Vaccination can prevent flu pandemic
Rhett A. Butler, mongabay.com
November 28, 2005
Vaccinating chickens against avian flu can prevent a major outbreak of the disease by preventing birds from passing on the virus, according to research published by Dutch scientists on Monday.
The study, appearing in Proceedings of the National Academy of Sciences, comes as governments around the world try to stop the spread of the deadly H5N1 strain of bird flu. The virus, which first appeared in China in 1996 among birds, has since spread to humans, though on a limited scale. After first jumping the species barrier in Hong Kong in 1997, there have been several outbreaks. The latest, in the fall of 2005, has had a mortality rate exceeding 50% in humans — 62 of the 122 confirmed cases outside of China resulted in death. In response, more than 120 million birds have been destroyed to prevent further spread of the disease.
In an interview with Reuters, Dutch scientist said “Our conclusion is that vaccination of poultry can prevent a major outbreak of highly pathogenic avian flu viruses.” However, while the vaccination reduces the infectiousness of chickens with avian flu and also the susceptibility of healthy chickens to the virus, researchers say it could take two weeks after vaccination before transmission to other birds was completely blocked.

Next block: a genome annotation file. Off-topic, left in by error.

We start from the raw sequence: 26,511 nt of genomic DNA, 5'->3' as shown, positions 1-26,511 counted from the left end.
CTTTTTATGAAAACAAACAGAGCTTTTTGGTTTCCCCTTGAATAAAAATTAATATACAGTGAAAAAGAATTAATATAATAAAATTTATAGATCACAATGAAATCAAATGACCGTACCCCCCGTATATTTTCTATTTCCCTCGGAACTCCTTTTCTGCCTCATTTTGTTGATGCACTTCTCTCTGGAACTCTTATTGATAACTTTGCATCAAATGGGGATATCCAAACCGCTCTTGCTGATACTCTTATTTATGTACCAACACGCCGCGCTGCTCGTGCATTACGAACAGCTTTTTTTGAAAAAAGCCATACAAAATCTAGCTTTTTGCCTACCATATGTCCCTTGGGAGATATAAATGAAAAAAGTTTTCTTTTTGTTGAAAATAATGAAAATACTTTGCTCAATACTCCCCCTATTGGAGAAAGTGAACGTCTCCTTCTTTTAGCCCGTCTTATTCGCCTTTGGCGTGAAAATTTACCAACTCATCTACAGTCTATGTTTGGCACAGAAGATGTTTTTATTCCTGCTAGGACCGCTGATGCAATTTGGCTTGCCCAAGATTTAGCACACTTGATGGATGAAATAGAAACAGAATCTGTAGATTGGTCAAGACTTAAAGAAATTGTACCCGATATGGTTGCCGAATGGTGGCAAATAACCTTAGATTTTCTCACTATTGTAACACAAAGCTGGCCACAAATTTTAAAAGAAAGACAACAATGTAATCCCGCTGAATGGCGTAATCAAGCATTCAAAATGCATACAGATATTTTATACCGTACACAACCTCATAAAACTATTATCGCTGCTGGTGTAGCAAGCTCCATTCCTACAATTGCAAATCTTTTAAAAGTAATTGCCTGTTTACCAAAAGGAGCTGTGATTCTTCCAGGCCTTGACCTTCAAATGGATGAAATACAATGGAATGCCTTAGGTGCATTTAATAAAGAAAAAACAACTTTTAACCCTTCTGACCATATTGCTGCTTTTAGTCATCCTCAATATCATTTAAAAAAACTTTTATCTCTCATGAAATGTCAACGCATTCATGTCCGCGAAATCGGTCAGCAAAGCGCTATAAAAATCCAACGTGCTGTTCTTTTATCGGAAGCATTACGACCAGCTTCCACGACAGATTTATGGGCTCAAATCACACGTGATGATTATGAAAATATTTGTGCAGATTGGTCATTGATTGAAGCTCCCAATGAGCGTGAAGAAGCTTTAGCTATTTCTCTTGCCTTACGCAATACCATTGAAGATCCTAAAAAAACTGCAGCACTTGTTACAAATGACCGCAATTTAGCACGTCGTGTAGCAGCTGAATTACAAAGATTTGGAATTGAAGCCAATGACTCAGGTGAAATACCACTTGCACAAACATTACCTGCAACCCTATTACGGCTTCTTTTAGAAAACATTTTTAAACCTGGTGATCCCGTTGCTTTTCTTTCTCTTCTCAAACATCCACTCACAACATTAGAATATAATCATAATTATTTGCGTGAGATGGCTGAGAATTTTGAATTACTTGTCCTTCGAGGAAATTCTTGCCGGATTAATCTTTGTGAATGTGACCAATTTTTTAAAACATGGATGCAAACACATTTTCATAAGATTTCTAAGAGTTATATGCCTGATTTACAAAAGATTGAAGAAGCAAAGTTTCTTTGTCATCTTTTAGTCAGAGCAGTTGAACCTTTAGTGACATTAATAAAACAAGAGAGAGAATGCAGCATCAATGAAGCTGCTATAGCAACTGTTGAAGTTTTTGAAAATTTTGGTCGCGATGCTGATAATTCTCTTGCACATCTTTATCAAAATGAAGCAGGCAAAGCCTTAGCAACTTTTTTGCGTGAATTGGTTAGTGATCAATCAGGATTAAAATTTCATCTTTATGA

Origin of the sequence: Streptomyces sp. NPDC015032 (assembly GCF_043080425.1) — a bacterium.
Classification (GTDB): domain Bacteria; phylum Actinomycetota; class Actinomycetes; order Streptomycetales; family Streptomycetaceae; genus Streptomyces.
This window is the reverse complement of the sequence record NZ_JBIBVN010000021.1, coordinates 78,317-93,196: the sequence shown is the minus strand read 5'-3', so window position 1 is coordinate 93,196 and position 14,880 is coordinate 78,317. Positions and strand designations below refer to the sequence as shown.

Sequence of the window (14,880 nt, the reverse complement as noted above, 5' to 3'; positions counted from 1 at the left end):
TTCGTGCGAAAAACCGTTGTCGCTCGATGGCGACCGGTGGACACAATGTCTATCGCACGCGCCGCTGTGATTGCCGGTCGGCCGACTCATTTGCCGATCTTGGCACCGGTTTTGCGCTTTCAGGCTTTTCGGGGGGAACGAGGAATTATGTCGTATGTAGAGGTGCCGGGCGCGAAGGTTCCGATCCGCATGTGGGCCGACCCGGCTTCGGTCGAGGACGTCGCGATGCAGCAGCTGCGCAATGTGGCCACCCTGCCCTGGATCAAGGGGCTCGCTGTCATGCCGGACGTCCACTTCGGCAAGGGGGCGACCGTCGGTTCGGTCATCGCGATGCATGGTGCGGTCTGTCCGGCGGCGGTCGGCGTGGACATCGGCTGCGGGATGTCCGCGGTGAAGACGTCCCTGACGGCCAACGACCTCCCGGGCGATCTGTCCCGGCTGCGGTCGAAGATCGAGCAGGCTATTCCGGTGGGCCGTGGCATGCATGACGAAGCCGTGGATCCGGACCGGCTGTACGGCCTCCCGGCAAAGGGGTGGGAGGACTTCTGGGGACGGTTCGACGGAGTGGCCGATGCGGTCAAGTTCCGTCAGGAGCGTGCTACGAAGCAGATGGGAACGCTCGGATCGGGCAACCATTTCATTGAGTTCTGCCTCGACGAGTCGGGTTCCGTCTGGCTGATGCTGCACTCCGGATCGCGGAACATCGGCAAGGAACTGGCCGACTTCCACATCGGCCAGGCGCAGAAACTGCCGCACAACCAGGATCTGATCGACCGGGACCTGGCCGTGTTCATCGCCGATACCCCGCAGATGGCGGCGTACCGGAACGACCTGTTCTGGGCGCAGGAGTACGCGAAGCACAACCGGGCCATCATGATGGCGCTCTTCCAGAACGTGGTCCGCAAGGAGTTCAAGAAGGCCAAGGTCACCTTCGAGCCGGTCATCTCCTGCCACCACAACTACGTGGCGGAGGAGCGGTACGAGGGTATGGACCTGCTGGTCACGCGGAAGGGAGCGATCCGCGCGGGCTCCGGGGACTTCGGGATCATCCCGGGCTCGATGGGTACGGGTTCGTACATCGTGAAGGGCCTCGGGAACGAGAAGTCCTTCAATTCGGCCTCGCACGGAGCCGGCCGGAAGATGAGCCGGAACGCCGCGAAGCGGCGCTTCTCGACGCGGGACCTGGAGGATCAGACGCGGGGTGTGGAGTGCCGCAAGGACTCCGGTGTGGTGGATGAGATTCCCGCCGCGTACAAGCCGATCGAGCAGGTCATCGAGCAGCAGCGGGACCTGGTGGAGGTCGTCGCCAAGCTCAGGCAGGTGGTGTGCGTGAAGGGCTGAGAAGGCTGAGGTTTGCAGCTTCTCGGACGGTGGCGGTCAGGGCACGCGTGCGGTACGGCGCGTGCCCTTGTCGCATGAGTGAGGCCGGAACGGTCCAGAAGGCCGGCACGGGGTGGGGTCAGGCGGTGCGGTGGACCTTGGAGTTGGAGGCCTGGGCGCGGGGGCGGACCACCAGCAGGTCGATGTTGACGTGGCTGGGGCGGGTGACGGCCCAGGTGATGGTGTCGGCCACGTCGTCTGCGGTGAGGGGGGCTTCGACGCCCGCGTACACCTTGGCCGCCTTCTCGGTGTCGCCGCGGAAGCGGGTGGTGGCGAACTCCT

China has already announced plans to vaccinate billions of birds.
An observer looks out of a window above two cleaners during a drill for the SARS outbreak in Hong Kong in this November 19, 2004 file photo.
Photo by Bobby Yip for Reuters.
Scientists fear that avian influenza could someday mutate and trigger a worldwide flu pandemic on par with the 1918 outbreak
, which killed some 25 million to 50 million people. Such concerns have triggered a run on antiviral drugs like Tamiflu.
Last month the World Health Organization said a pandemic of human influenza is “inevitable”, and the World Bank said the potential economic cost of such an event would top $800 billion. While the bank concedes that “there are great uncertainties about the timing, virulence, and general scope of a future human flu pandemic,” it used figures from the 2003 SARS outbreak and WHO projections to conclude that a flu epidemic could cause at least $800 billion in economic damages over the course of a year.
This report used information from Reuters.